Oscar Valdez takes on unproven but unbeaten challenger Jason Sanchez on Saturday night in an ESPN main event with Valdez’s WBO featherweight title on the line, and our staff are ready to make their picks.
When someone screwed up and forgot to nicely ask the WBO to rank Erick Ituarte so that he could fight Oscar Valdez for their featherweight title, I was pissed. Not because I think Ituarte is a better opponent than Jason Sanchez — it’s not a good fight on paper either way — but because I’d just seen Ituarte fight on a Thompson Boxing stream on April 19.
What I would have said was that Ituarte has some skills and is game, but lacks the firepower to seriously challenge Valdez. But instead we have Sanchez, on whom there is precious little footage. There are a few clips, including him knocking the crap out of Daniel Olea on Feb. 2 in Texas. But other than maybe seeing his win over Jean Carlos Rivera last October in Panama, what would there even be to really take in? Sanchez hasn’t fought anyone otherwise. Valdez is trying to box more, but by nature he’s an action fighter. I’m guessing Sanchez will go for it, and honestly I expect this to be entertaining even if it isn’t competitive. Sanchez is in a no-lose situation and Valdez is Valdez. Valdez TKO-6
To be completely transparent, I don’t really know much about Jason Sanchez. I’ve tried to at least do a little homework on him but couldn’t readily find much tape on him to really draw from. I do know, however, that he’s not even ranked in the top 100 featherweights in the world according to BoxRec, while Valdez is top five. But based on what I have seen from Sanchez, he’s a battler, and he’s probably coming to bring it this weekend.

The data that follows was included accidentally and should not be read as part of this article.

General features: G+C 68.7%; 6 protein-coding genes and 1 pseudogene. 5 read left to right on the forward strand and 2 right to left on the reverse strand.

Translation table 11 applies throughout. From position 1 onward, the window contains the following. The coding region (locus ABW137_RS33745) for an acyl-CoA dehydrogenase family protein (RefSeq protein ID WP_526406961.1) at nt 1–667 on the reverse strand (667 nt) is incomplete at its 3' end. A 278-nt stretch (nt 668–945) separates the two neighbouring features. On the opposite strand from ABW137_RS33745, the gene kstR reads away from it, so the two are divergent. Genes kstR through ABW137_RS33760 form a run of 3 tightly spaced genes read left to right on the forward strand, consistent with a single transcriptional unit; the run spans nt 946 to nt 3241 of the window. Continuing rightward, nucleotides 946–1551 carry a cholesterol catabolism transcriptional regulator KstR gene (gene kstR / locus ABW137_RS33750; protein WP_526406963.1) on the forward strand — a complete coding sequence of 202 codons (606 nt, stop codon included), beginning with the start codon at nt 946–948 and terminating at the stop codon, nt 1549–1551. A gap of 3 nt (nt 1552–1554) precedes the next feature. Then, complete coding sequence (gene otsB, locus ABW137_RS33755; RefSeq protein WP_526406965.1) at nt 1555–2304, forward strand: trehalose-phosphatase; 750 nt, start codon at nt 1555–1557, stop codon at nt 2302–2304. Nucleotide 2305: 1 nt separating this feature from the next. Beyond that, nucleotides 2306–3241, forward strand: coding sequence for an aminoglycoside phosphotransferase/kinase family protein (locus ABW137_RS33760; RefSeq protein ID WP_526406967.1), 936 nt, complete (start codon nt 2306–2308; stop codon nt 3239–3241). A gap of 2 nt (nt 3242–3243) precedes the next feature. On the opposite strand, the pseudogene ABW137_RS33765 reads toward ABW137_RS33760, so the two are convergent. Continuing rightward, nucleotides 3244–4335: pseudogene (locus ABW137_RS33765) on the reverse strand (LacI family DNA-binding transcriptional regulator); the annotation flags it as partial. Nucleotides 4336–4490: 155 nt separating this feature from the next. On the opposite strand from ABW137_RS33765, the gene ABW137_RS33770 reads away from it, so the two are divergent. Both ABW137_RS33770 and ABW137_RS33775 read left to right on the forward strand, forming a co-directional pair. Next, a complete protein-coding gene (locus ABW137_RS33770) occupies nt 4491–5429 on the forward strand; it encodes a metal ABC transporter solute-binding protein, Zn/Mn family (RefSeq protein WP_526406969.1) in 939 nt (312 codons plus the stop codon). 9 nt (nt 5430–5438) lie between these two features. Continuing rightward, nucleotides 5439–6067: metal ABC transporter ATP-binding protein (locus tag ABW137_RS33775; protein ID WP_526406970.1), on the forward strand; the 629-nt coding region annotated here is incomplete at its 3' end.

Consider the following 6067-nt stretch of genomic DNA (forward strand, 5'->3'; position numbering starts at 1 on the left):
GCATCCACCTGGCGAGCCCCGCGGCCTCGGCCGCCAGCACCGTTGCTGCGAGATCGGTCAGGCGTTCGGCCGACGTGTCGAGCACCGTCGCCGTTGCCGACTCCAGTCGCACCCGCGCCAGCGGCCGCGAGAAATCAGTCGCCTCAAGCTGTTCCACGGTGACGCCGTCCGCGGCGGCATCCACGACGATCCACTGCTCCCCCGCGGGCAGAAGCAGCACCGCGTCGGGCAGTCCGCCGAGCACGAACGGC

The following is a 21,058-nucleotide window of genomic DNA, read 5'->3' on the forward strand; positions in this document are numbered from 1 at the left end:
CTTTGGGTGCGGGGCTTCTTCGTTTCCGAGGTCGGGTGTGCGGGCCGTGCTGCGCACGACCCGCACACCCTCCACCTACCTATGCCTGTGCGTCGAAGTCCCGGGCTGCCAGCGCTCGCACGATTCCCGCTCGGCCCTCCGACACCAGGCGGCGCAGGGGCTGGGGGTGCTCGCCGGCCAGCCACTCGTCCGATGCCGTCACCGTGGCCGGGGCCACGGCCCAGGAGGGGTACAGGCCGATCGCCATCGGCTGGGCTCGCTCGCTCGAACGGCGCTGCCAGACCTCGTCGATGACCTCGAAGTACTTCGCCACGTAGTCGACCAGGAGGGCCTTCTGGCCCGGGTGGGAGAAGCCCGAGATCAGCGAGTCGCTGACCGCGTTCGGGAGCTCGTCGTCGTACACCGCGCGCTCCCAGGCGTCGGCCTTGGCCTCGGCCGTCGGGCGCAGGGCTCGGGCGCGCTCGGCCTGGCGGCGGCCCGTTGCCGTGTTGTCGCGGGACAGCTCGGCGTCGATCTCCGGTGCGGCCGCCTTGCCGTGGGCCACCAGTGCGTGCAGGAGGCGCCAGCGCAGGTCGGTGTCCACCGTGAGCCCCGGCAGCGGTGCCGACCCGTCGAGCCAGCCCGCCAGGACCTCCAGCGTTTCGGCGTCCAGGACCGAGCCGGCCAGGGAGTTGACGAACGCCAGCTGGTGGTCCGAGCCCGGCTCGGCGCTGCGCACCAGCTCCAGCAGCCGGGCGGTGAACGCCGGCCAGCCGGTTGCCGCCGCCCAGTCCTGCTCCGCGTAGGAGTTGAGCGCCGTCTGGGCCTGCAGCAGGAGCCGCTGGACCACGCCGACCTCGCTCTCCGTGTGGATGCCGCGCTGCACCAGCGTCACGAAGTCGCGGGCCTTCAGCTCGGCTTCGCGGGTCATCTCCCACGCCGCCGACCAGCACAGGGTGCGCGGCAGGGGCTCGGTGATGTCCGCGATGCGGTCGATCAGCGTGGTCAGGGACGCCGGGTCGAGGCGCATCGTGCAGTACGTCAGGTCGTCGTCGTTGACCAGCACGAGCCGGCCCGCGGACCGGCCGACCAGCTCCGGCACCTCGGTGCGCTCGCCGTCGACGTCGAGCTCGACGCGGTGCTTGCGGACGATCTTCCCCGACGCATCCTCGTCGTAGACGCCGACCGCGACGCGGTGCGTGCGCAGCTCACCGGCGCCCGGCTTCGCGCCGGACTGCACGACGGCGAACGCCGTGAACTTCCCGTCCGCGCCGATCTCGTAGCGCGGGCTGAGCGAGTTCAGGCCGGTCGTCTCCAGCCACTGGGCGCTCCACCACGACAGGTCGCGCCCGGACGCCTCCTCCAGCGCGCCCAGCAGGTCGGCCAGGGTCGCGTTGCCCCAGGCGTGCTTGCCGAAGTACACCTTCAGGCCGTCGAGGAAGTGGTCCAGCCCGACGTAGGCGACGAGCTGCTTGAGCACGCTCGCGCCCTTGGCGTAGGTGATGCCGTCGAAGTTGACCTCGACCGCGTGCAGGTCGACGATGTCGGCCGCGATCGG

That could make things interesting as Valdez has a strong penchant for letting it all hang out and going to war with his opponents, even if he’s been trying to change that as of late. Valdez remains undefeated thus far, but he’s also taken serious punishment along the way. He’s still 28 years old though, so I want to think he’s young enough to have sufficiently licked his wounds without those wars affecting him too much in a fight like this. On paper, this is a fight Valdez should win handily, but I wouldn’t be surprised to see him in a tougher-than-expected outing. I’m still going with Valdez by late stoppage anyway. Valdez TKO-10
Patrick L. Stumberg
The UFC may be crippled by the blatant favoritism of its figurehead, but at least it consistently puts its fights online. I tried to be a good little writer and watch some Sanchez tape for this, only for YouTube to fail me.
Honestly, though, I’m not sure how much that would have told me; four of his last six opponents were 12-27-2, 1-8-1, 3-35-4, and 58-46-2. Not the sort of murderer’s row that would adequately prepare someone for Valdez. Sure, Valdez will make it more difficult for himself than he needs to, as is his nature, but I doubt Sanchez has the firepower to hold his own in a brawl. Valdez scores a highlight-reel finish and, hopefully, walks away with all his bones intact this time. Valdez KO-4
I can’t claim to know much about Jason Sanchez. The challenger may be unbeaten, but his record fails to give any inclination that a shock may be on the horizon at the Reno-Sparks Convention Center. Valdez has been a solid holder of the WBO featherweight belt for the past three years and always gives value for money in all-action scraps. The Mexican isn’t afraid to take a lick to land two back, so if Sanchez comes to fight, we could have an entertaining fight for as long as it lasts.
A slight issue with Valdez is his admission in struggling to make 126-pounds. A move up to super-feather is expected following this fight, with the 28-year-old under no illusions that his power is beginning to wane at featherweight. Can Sanchez use this to his advantage and push the fight into the championship rounds? It’s unlikely, but it’s fun to push a narrative following a fortnight of perceived mismatches. Valdez TKO-10 to 12